The second series of Big Train was made three or four years after the original, and suffers a little from the loss of Graham Linehan as co-writer and director. On the other hand, the sketches are a lot shorter and sharper, except where the awkward length is part of the joke. Bullmore and Davis have departed, and been replaced by the formidable trio of Rebecca Front, Tracy-Ann Oberman, and Catherine Tate. Front, of course, already had a string of impressive credits through her association with the Alan Partridge team… and later went on to star opposite Davis in Nighty Night, as her mousey, unwitting nemesis. Oberman was less well known at the time, although she’s since gone on to prominent roles in Eastenders and Doctor Who. She rather modestly describes her look as “Sarah Jessica Parker on steroids” in the DVD’s biog section, which is funny, but the truth is she’s a damn fine looking (and funny) woman in her own right. The real breakout star of the series, in terms of later success, has to be Tate, of course. She may not be quite as famous stateside as Simon Pegg is, but in Britland she’s a household name.
I was flicking through her unofficial biography in a shop yesterday, and it claimed she was partly cast in Big Train because of her skills as a Francophone. I’ve had a crush on her for a long time, from her early appearances in shows such as Barking and Attention Scum!, and seeing her speaking French in these sketches gives me quite a buzz. While the female cast members seem to enjoy more screen time than their predecessors, the chaps still claim the “lion’s share” of lead roles. Tate commands attention with her gorgeous red hair, and sturdy “Earth Mother” figure, but she makes so few appearances, it’s unlikely anyone could have predicted what lay in her future. Personally, I’m no fan of the extremely popular The Catherine Tate Show, which began in 2004, but I certainly don’t begrudge her the success and acclaim that it’s brought. I simply have an allergy to the repetition and catchphrases which have become the mainstay of sketch comedy in recent years.
Listening to the Big Train commentary, I admire the way they managed to milk locations and costumes for a variety of jokes, rather than simply repeating the same joke with slightly different wording. I’m no expert on financial management or television production, but I don’t see why it should cost more to be creative on the day, if you’ve already booked the set and the crew… perhaps I’m being naive? Perhaps mainstream audiences prefer the comfort of familiarity, and I’m doomed to forever favour obscure oddness? Either way, Tate’s show has become an all-conquering brand, with a vast pile of merchandising in its wake. What I love most about A Bit of Fry & Laurie is that it was satirical… there was a genuine passion and rage behind a lot of the humour, along with a fierce intelligence and an appreciation for the absurd. Satire is something that the Big Train writers deliberately shied away from, and now sketch comedy writers seem to have given up on the artform entirely. Personally I would have respected Tate more if, during the filming of the Comic Relief sketch with Tony Blair, she’d bitch-slapped the smug gimp rather than exchanging wacky dialogue with him… but that’s just me.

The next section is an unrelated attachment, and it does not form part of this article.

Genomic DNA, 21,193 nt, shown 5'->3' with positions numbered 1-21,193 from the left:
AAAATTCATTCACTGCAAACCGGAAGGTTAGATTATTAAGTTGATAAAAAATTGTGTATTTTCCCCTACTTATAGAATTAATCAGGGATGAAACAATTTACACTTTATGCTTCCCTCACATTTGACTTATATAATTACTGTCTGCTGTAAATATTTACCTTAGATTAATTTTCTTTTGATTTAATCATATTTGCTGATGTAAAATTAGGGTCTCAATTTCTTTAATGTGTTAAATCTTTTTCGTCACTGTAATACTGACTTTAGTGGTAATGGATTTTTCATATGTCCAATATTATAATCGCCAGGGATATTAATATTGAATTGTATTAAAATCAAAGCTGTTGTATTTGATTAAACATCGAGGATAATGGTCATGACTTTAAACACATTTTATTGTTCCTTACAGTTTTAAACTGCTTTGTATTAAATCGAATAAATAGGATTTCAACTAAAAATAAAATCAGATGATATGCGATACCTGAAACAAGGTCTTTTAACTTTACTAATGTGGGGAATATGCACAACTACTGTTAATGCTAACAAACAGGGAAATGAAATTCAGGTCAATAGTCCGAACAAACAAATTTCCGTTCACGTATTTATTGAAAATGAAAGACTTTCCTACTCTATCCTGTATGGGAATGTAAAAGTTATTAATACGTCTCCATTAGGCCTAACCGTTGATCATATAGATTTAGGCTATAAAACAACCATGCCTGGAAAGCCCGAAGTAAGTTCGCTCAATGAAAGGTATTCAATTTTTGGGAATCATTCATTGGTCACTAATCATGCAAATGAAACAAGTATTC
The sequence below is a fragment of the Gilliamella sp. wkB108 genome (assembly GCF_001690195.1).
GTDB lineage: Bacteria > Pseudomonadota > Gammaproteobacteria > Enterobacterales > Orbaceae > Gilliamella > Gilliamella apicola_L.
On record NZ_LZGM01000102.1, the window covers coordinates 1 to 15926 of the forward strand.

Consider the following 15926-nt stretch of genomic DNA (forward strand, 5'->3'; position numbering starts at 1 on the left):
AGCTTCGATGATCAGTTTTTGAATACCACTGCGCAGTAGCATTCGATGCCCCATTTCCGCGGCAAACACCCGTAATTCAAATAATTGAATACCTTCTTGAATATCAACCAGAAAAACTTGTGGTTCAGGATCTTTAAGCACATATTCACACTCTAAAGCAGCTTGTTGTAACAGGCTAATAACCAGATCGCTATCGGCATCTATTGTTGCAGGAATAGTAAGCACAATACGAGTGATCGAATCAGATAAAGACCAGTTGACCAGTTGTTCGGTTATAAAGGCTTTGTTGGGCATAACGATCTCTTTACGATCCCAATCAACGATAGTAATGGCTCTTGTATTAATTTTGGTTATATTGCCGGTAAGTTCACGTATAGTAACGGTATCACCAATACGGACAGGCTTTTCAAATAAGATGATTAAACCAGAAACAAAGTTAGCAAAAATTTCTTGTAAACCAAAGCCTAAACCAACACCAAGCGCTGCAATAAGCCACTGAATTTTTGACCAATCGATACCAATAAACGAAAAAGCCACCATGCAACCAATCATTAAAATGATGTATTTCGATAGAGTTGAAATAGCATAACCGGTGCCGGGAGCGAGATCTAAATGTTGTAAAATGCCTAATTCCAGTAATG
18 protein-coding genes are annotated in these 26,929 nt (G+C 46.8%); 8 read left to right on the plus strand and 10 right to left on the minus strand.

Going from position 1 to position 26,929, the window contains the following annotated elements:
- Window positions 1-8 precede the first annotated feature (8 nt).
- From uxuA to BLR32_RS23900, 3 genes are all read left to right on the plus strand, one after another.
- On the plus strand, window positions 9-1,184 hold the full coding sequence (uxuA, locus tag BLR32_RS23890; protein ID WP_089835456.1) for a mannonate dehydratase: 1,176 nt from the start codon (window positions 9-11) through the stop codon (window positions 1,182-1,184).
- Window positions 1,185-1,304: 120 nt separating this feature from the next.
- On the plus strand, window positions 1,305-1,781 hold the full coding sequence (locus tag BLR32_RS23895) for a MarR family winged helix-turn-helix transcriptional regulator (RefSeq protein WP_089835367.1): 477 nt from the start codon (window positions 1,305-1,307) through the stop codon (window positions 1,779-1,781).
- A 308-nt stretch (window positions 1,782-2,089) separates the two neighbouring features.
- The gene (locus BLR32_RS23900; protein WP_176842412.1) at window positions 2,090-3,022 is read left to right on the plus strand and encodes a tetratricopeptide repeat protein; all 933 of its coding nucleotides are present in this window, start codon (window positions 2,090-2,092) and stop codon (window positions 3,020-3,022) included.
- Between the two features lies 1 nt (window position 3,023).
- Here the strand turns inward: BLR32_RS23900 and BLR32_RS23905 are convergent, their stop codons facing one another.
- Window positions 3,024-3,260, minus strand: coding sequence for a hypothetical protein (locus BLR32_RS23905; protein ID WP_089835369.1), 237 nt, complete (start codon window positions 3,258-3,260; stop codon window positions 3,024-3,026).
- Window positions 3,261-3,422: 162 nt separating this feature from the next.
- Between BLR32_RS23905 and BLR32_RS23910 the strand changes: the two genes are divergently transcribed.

I mentioned before how much I love the little models featured in the menus on the Big Train DVDs, but Tate is the only cast member to actually have her own action figure in real life. After her appearance as ‘Donna Noble’ in the 2006 Doctor Who Christmas special (‘The Runaway Bride’), my friend Sadie kept insisting what a great “companion” Tate would make. She was older than the vacant totty The Doctor usually hooked up with, and was more of an equal, thanks largely to the experience and stature that Tate brought to the role. Donna did indeed find her way back into the TARDIS in later series, but it could only ever be a temporary gig, considering her other commitments… and the fans’ penchant for vacant totty!